I take “Sins, Tricks and Lies” to be Kilslug’s newest release, but who really knows? The physical facts of this 11-inch, backwards-tracking vinyl-only item are almost as challenging as the music recorded thereupon, and best described by the video above.

As ever, Larry Lifeless, Big Daddy and the boys deliver a full slate of red-hot, anti-Christian sputum guaranteed to clear the room of weaklings. Hell, do I feel wretched.

Written by webster71

October 6, 2012 at 02:18

Posted in Entertainment, Music, Reviews

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The Master – film review

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"The Master," directed by Paul Thomas Anderson, is a character study of Church of Scientology, International (CSI) founder L. Ron Hubbard, played with stunning amplitude by Phillip Seymour Hoffman.

Anderson has chosen one of the most polarizing figures of the 20th century as his subject, and treats Hubbard with appropriate diligence. The factually verifiable side of Hubbard's life as leader of the church only began to see light after his death in 1986, when a former official CSI archivist, Gerry Armstrong, began the legal process of transferring documents to outside researchers.

Anderson wisely avoids dealing with Hubbard's biography before 1950, the year his proclaimed masterwork, "Dianetics," was published. "Dianetics" went on to become the most-published book in history, and galvanized what Hubbard's followers were instructed to refer to as "the movement," which would eventually become Scientology.

Viewers are introduced to Hoffman's Hubbard, here called Lancaster Dodd, at his most charismatic moment, and allowed to make our own decisions about his philosophy according to his interactions with followers and critics.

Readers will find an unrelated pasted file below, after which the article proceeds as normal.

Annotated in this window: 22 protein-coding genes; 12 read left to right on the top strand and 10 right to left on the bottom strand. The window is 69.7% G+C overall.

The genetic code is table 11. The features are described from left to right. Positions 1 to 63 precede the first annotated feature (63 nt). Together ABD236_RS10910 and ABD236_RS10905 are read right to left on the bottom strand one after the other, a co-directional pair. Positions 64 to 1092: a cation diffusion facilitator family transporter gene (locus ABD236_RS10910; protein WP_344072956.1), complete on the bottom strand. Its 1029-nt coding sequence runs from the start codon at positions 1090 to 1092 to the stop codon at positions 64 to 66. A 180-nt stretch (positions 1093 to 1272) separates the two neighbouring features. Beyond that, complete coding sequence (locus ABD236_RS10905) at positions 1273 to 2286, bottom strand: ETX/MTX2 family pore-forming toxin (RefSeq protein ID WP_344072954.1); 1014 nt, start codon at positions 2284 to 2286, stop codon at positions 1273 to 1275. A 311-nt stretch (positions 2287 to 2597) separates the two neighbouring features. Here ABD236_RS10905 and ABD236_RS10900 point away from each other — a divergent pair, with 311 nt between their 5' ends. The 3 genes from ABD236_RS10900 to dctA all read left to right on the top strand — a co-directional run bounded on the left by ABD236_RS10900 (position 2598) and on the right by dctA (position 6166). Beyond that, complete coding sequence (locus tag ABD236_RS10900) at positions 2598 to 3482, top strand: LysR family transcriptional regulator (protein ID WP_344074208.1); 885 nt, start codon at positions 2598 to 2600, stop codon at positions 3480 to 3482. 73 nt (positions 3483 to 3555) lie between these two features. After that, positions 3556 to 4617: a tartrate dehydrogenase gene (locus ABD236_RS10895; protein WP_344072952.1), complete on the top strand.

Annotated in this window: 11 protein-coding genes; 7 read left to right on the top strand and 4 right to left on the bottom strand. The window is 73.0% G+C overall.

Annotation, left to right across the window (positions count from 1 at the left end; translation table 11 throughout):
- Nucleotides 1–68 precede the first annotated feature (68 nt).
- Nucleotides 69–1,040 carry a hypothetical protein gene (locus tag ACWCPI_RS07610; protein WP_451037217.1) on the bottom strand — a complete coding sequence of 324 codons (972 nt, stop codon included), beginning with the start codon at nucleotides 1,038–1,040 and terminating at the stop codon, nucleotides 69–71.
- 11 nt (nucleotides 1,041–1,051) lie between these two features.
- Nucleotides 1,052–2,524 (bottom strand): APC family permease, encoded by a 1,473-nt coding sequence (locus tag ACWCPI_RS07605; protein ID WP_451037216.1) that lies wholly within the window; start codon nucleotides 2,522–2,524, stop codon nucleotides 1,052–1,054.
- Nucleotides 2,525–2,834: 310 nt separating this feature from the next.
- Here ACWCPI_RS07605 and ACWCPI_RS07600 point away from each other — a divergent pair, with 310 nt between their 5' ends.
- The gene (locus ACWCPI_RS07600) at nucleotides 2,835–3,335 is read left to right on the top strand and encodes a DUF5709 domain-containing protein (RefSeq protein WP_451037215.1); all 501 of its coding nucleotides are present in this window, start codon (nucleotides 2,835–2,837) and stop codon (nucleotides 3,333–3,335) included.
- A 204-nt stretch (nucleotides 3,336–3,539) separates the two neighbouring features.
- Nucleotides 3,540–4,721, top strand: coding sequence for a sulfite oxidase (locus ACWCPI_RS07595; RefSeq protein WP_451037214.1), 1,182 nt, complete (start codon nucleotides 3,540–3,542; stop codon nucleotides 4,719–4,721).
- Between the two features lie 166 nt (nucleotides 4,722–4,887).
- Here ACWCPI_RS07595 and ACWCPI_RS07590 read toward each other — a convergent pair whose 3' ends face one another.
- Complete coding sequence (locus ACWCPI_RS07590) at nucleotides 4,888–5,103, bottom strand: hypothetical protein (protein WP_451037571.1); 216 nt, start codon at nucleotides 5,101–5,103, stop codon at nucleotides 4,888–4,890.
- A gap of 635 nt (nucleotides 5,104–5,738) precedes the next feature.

"The Master" then moves to Dodd's relationship with Freddie Quell, a brutal, sub-articulate former naval officer played by Joaquin Phoenix. Readily manipulated by Dodd's identity-stripping humiliation tactics, Freddie contributes a desperate fanaticism and the threat of violence to the tightly-controlled group.

As in "Boogie Nights," Anderson respectfully portrays characters living at the most bizarre fringes of American subculture. The results are disturbing. Movement followers' buttoned-downed, familial presentation hides the extraordinary sickness beneath. Hopefully, "The Master" should discredit any perception of Scientology as a secretive social club for celebrities.

Written by webster71

September 29, 2012 at 15:41

XXXAll AgesXXX: The Boston Hardcore Film (Review)

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A tolerable, totally predictable doc about the hardcore punk rock music scene in Boston, Massachusetts, focusing on the years it was good fun, specifically 1981 through ’85 or so.

(By way of disclosure, I basically missed the vintage period of Boston hardcore. My first all ages punk show was at the Channel in late ’84: Hüsker Dü headlined and New Haven’s little-recalled Sorry supported, and no, I don’t really care enough to check the date).

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Written by webster71

September 22, 2012 at 00:28

Oxbow: Songs for the French

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(Originally published a while ago. And don’t worry, it’s written in English.)

Lettre ouverte aux très distingués représentatives de L’Académie Française des Arts et Lettres, concernante “Oxbow: Songs for the French”

Mmes./Mms.: At least four men play with the San Francisco-based band, Oxbow. Guitarist Philippe Thiphaine also joins them for the studio-recorded tracks on this latest release, named for the nation that loves Oxbow more than any other, although not very much: the home of Lautréamont and Rimbaud.